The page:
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How would you say extremes of the word or edges of the word or characters at the end and at the beginning of the word (I don't know which one is correct, if any) using adjectives of qualification?

By extremes or edges of the word I mean, supposing the word is hello, the extremes would be h and o, but if I have another expression %123awe&, the extremes would be % and &.

It would be nice if we could refer to those letters as extreme letters or extreme digits or edged digits. Is one of this correct? Which alternatives do I have?

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    'First' and 'last letters' are the usual designations. – StoneyB Jan 22 '15 at 17:53
  • I would just use first/last letter(s) or beginning/ending letter(s). Have never heard "extreme" used this way though. – user3169 Jan 22 '15 at 17:54
  • @StoneyB But I want to refer more in general to the digits at the end and at the beginning at the same time... – nbro Jan 22 '15 at 17:55
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    @Rinzler "First and last letters" – StoneyB Jan 22 '15 at 17:58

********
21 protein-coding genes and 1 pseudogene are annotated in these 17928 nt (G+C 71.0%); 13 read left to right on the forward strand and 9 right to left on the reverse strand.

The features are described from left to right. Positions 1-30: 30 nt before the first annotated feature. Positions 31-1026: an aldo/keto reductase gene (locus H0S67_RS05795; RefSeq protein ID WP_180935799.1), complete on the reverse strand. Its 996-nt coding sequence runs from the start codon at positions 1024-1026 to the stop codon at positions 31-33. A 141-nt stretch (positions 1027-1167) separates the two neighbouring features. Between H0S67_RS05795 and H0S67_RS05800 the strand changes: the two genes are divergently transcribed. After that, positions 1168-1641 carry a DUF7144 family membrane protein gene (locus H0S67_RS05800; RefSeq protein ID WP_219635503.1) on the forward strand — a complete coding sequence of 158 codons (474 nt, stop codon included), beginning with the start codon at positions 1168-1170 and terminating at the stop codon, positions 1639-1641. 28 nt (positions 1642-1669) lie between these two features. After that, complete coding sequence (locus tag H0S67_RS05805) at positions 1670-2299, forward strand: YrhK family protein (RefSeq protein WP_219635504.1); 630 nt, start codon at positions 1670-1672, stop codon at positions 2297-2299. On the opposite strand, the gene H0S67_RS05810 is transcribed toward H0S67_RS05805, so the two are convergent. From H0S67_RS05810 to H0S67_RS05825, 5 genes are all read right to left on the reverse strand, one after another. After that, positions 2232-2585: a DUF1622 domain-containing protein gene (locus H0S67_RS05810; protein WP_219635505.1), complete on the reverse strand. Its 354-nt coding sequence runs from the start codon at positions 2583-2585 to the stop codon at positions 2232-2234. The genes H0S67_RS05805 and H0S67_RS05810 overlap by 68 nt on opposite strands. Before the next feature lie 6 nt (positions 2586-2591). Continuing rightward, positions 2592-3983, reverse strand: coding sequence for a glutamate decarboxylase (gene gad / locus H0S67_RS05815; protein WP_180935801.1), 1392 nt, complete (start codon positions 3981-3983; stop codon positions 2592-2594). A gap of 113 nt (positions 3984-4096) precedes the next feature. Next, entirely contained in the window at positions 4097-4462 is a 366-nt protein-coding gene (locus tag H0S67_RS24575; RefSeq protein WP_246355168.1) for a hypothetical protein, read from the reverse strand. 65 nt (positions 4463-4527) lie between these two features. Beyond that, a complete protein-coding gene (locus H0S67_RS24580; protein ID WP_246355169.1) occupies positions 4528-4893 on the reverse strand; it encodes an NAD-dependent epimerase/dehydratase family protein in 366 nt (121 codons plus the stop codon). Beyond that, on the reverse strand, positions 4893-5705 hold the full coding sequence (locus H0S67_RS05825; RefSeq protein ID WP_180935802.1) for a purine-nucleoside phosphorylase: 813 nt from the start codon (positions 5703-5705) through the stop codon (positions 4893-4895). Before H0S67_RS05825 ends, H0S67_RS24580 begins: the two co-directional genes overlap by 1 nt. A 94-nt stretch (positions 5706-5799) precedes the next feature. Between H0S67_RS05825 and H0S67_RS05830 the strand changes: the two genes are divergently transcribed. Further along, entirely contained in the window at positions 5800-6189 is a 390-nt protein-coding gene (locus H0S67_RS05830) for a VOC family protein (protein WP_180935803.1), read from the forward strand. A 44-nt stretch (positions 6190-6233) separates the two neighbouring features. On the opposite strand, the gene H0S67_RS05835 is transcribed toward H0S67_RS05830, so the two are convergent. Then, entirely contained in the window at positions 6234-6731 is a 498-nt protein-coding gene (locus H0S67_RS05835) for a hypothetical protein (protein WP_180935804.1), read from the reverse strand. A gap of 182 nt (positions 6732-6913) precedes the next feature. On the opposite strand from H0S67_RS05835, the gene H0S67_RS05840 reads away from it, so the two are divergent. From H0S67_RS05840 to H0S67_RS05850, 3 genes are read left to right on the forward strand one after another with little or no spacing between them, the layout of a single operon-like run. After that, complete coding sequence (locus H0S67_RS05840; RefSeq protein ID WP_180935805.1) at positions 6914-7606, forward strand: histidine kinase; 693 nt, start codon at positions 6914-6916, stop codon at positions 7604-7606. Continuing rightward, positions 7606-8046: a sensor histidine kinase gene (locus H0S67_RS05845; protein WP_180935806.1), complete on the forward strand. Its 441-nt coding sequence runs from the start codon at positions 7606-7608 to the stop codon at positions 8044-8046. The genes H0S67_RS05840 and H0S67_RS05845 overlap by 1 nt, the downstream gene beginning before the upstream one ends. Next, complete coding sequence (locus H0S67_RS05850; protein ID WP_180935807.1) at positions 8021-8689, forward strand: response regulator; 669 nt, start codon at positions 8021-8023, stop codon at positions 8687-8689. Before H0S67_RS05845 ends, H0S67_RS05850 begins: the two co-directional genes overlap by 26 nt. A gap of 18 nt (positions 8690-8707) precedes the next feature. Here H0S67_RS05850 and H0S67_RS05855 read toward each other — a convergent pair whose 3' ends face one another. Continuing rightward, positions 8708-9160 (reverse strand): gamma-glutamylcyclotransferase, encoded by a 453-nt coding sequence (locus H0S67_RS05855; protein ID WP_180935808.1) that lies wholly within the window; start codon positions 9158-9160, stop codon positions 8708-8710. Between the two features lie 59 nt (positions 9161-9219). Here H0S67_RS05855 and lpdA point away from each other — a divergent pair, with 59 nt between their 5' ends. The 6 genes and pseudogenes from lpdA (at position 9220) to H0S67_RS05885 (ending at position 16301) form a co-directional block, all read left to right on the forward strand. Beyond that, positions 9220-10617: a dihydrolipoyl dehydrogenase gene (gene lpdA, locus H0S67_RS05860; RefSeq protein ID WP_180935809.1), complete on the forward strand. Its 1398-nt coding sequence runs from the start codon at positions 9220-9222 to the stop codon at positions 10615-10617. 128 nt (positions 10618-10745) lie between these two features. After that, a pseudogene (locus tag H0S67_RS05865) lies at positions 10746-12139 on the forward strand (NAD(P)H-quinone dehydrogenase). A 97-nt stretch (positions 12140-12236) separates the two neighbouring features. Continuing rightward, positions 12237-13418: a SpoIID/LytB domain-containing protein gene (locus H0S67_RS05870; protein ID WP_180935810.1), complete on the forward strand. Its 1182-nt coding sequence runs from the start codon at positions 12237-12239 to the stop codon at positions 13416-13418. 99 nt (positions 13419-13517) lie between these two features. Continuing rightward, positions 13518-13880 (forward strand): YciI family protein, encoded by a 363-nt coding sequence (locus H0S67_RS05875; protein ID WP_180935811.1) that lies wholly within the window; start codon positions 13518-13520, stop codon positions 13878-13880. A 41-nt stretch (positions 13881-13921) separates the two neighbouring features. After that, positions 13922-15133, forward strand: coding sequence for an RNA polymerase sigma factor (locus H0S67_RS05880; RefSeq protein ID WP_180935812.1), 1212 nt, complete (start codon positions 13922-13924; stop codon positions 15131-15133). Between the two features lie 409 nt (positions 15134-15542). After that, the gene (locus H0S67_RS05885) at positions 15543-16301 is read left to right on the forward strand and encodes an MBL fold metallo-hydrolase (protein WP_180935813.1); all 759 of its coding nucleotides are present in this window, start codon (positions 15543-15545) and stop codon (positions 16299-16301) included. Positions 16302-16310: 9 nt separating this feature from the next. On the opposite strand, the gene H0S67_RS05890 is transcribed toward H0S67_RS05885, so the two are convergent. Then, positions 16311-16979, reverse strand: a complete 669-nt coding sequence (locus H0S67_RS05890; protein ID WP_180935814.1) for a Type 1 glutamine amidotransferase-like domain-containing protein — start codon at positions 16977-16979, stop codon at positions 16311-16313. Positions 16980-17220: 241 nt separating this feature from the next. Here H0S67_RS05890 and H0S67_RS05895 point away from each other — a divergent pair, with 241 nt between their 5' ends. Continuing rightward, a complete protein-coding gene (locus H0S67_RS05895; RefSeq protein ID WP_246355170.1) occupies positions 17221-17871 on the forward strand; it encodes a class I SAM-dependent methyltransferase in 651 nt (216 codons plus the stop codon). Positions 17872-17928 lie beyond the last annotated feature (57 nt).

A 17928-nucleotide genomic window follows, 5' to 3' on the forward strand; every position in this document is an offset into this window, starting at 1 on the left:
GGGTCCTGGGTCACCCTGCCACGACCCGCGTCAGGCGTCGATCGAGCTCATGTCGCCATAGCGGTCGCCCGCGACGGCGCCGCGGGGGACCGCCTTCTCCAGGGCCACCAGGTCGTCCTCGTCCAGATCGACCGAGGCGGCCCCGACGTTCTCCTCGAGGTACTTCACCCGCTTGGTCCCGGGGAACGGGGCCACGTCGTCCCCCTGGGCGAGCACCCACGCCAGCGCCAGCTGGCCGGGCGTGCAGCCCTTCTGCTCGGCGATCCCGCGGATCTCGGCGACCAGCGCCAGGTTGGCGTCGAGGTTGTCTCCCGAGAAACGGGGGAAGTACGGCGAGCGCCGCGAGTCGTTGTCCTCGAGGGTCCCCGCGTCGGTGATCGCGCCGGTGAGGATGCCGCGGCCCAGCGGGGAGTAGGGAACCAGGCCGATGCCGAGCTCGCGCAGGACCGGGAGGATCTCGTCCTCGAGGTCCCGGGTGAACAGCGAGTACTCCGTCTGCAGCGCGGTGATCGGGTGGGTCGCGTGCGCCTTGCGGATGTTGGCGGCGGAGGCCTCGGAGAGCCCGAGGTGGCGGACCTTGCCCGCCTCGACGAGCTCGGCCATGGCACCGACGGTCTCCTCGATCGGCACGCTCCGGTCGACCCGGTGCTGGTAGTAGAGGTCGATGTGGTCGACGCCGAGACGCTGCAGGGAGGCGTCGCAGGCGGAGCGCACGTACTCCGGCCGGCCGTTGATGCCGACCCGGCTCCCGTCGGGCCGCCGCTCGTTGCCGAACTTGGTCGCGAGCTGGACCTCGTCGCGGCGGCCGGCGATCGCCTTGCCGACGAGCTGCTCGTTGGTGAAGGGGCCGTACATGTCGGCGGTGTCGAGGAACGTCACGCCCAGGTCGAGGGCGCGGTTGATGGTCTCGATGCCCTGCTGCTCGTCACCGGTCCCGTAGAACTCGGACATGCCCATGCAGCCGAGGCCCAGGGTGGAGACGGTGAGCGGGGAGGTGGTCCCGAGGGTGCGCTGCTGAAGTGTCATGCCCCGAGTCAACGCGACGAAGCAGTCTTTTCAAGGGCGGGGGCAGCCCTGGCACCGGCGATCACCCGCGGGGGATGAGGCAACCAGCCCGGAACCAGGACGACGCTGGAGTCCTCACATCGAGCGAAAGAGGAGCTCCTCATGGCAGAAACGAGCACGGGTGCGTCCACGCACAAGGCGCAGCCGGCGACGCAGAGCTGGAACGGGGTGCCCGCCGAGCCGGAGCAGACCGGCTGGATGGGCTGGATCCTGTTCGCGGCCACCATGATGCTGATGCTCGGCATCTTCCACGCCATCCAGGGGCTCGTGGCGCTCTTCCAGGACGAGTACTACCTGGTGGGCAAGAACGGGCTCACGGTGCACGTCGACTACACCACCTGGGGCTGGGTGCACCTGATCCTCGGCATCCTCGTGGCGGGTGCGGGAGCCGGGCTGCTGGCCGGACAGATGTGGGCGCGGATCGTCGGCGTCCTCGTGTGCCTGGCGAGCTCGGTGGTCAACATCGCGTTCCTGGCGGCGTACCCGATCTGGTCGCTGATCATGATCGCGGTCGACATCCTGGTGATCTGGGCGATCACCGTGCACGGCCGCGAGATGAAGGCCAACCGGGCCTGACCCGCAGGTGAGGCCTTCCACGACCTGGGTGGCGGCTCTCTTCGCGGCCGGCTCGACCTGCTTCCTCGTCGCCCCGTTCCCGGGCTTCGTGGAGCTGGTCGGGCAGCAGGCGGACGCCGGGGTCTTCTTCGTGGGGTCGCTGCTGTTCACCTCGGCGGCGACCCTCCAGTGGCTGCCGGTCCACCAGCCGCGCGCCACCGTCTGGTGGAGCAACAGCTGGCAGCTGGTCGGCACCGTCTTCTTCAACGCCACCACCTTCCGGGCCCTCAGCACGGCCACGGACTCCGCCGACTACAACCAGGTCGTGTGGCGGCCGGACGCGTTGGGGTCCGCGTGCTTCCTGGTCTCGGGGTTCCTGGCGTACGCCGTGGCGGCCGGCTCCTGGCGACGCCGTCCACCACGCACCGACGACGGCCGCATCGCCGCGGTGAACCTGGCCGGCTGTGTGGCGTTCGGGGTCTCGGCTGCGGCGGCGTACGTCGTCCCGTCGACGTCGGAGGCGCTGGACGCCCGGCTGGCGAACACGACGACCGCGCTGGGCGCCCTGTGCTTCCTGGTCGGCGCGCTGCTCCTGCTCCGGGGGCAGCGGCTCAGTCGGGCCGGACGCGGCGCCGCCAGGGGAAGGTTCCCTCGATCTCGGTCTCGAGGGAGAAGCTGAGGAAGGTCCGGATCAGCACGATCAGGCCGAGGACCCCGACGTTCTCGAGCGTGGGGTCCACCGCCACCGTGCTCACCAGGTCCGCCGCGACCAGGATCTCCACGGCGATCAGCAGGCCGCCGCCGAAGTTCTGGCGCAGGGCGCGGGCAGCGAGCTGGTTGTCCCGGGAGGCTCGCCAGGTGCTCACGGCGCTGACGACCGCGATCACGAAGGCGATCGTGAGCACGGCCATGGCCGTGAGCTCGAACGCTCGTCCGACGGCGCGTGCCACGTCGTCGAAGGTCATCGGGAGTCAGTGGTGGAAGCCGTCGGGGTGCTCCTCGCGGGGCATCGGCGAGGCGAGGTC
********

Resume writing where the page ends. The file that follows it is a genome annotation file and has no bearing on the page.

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    Or "first and last character", especially if you are a programmer and are refering to a string. – Stephie Jan 22 '15 at 18:19
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In programming, specifically regular expressions, those are referred to as word boundaries, but that's not understood in general English.

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I don't think there's a good word for this that everyone would recognize. If you want to use a shorter phrase, you should define it first:

First, we need to look at the first and last characters in the word. Let's call these "edge characters" for short.

Depending on what you're talking about, "bounding characters" could also be a good choice.

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